Explanation | What’s next now that Twitter agrees to Elon Musk’s bid?

Twitter’s acceptance of Elon Musk’s $44 billion takeover bid has taken the billionaire Tesla CEO one step closer to owning the social media platform.

Twitter’s acceptance of Elon Musk’s $44 billion takeover bid has taken the billionaire Tesla CEO one step closer to owning the social media platform.

The deal is expected to close this year. But before that, shareholders as well as regulators in the US and the countries where Twitter does business still have to weigh before the deal closes.

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The process is off to a head start for Musk, as Twitter’s board unanimously approved his offer and recommended that shareholders do the same.

In announcing the deal Monday, Twitter noted that the bid, which represents 38% of the premium over the company’s closing stock price on April 1, was a “substantial cash bonus.” and would be “the best way forward for Twitter shareholders.”

When Twitter’s board approved the so-called “poison pill” anti-takeover provision just 10 days ago, the move was seen by many as a sign that the directors were preparing to turn down the offer. Musk’s opening proposal or possibly looking for another suitor willing to pay more.

But the battlefield changed dramatically last weekend when Musk revealed that he had stacked $46.5 billion — including $21 billion in his personal fortune — to pay for the sale. Musk said other investors could contribute to the financing.

The limited funding not only underscores the seriousness of Musk’s pursuit, but opens the door for other major Twitter shareholders interested in hearing more about his plans for the company. in San Francisco.

Details of those conversations are not known, but Musk can point to a more than 20-year history of building and running a number of businesses — most notably as a longtime Tesla CEO. The electric carmaker is currently valued at $1 trillion — about 25 times more than Twitter.

“I think there’s nothing better for Twitter than for Elon Musk to buy it and ideally replace the board, while also doubling the investment,” said John Meyer, an entrepreneur and tech investor. into new products and revenue-generating sources. record that he can do the impossible. “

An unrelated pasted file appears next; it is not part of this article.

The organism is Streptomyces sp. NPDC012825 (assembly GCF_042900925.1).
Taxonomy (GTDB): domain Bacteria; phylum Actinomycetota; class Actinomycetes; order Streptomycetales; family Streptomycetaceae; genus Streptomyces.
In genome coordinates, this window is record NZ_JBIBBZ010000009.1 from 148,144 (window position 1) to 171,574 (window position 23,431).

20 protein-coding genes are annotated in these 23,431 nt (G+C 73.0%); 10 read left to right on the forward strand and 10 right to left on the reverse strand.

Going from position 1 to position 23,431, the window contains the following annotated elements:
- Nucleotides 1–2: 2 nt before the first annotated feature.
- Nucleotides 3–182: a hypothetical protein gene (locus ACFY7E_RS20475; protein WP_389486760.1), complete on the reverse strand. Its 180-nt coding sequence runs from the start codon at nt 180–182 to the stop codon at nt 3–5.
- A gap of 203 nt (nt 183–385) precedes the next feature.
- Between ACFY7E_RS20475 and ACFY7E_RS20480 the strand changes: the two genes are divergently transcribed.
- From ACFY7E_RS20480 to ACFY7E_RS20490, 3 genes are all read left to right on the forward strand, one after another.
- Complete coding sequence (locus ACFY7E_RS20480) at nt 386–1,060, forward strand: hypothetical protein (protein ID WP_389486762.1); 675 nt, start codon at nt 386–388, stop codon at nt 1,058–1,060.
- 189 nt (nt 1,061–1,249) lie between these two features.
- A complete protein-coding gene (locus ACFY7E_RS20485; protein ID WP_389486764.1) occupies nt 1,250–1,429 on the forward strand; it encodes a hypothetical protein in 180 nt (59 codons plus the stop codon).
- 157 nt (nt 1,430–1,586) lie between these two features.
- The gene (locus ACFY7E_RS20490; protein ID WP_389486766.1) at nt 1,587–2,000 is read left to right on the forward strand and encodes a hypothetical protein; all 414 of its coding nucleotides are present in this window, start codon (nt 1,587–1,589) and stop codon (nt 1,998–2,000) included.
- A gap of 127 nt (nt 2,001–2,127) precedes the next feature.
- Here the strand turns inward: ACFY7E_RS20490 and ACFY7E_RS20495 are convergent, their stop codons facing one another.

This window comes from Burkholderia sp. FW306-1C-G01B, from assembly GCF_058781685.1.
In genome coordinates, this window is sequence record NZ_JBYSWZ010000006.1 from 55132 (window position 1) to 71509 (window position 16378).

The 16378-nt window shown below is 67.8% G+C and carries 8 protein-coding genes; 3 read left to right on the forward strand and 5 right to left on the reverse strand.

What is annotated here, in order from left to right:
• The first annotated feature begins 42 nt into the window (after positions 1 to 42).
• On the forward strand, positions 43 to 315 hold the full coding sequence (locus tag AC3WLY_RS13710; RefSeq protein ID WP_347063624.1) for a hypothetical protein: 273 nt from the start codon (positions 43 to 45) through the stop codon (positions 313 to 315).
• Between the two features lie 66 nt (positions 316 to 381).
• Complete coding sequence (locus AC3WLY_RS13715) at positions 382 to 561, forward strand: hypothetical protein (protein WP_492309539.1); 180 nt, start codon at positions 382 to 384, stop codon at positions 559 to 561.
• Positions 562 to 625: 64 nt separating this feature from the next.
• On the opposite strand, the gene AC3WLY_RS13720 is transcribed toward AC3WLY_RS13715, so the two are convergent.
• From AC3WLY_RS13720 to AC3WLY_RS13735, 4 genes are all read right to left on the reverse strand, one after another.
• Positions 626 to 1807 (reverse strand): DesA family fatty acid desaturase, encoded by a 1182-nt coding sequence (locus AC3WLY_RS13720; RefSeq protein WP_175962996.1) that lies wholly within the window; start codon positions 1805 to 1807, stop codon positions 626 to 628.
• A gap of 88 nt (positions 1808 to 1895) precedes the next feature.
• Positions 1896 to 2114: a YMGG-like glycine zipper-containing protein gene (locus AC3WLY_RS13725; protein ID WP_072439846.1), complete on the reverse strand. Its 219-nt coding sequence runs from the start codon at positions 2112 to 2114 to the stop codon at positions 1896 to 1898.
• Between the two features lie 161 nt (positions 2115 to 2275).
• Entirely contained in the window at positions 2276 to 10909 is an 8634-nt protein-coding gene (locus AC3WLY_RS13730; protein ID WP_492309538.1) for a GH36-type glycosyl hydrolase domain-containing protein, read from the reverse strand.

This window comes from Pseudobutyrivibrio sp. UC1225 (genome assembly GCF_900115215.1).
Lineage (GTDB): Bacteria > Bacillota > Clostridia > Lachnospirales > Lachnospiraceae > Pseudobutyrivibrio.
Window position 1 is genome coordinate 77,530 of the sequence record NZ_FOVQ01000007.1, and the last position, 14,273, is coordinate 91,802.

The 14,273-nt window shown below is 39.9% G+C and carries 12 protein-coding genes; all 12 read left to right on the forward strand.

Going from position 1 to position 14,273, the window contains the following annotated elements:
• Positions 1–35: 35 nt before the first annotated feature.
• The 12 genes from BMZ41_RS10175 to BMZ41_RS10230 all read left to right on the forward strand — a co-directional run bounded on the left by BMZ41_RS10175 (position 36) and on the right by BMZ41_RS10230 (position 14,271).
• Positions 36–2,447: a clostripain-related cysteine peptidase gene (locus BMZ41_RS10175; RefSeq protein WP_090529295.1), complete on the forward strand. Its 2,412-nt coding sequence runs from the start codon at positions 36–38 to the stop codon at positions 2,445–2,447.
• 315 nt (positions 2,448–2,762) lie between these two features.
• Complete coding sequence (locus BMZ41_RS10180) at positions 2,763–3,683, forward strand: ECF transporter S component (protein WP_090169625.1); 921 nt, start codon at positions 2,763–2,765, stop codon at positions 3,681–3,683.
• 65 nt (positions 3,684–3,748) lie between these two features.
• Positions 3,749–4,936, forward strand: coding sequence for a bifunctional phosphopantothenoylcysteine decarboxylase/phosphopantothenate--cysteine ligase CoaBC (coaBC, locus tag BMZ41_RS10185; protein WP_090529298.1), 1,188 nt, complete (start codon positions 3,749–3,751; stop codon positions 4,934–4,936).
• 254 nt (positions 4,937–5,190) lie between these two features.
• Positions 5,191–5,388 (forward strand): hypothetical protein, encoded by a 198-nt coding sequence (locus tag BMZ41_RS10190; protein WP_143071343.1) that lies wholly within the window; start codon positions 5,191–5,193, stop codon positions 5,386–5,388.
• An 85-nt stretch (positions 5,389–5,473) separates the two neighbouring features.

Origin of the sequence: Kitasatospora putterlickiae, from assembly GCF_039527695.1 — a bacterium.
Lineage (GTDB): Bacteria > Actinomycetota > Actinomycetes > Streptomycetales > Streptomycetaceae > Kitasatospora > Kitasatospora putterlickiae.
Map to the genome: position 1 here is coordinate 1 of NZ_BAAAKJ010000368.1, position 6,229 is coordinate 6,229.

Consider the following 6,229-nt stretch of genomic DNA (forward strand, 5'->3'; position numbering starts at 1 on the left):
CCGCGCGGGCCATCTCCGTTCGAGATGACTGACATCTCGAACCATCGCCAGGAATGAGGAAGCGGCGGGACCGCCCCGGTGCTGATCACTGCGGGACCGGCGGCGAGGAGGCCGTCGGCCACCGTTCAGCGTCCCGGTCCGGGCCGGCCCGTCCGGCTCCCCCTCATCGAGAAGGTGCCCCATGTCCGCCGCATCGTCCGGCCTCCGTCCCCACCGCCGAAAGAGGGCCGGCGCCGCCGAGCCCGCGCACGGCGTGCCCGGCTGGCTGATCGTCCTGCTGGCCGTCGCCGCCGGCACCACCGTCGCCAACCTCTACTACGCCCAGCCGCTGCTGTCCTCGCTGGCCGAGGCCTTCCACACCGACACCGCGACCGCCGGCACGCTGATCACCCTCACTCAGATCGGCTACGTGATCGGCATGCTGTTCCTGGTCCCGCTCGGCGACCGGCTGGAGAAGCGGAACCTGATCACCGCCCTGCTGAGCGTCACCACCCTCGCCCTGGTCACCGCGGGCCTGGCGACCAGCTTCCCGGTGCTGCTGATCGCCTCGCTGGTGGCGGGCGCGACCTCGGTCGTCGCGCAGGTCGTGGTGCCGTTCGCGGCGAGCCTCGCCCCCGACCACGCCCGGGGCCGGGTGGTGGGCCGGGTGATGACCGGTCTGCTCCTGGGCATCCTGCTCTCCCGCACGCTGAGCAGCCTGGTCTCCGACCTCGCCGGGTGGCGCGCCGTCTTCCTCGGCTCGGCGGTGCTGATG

It is easy to see why other Twitter shareholders might welcome a change, as well as the opportunity to cash in on their investment. Before Musk revealed his 9% stake in Twitter earlier this month, the stock was trading under $40 — not much more than the $26 price tag when Twitter went public in November 2013. Meanwhile, the tech-driven Nasdaq has more than tripled, even after a recent downturn. Twitter lags because the company has struggled to consistently post profits while generating revenue growth that pales in comparison to the two dominant forces in the digital advertising space, Google and Facebook.

Meanwhile, Tesla’s stock is now worth nearly 300 times what it was when it went public in 2010. And after more than a decade of struggling to make money, the automaker is now extremely profitable with earnings. net income of $3.3 billion in the first three months of the year. year alone.


As is customary, once a company agrees to be acquired, a buyer can take a closer look at the company’s books to ensure that there aren’t any red flags that haven’t appeared through the public records of the company. the company.

Angelo Zino, technology analyst at CFRA, said this step in the process should not pose any obstacle to the deal.

“He is acquiring this company, not from a financial perspective,” Zino said. “He’s going to do what he wants with it, and he’s probably looking to make significant changes to the company’s business model.”


Last year, Twitter generated $5 billion in revenue, with $2.8 billion coming from the U.S. and the rest being earned overseas, Zino said. The Federal Trade Commission in the US, or the European Commission in the EU, are among a number of regulators that could consider the proposed Twitter acquisition.

The main issues that agencies often focus on are how selling a company might affect competition in an industry or whether it violates antitrust laws.

These assessments can take months or longer, but generally represent more potential roadblocks when two companies in the same industry are combining or in the case of only one buyer, whether ownership already has a large stake in companies in the same industry.

Neither Tesla nor Musk’s other company, Space Exploration Technologies, nor SpaceX, say analysts, is a social media platform, so antitrust concerns won’t arise as investors Management reviews the agreement.

Wedbush analyst Daniel Ives wrote in a research note on Monday: “We don’t expect any major regulatory hurdles to the deal being done as this soap opera now ends with the Musk owns Twitter.”


The deal is expected to close in 2022, with approval from Twitter shareholders. Twitter has not announced the time of a shareholder vote, although the company’s annual meeting is set for May 25, which could provide a convenient time for polling shareholders. bronze.

A company can hold a shareholder vote at any time, even before regulators have finished reviewing the takeover proposal.


At this early stage, it’s still unclear what will happen to Twitter’s current board or management team if the deal goes through, but Musk has made it clear that he believes the company has underperformed. fruit. That review is a strong indication that Musk’s makeover will also include a purge of Twitter’s top ranks.

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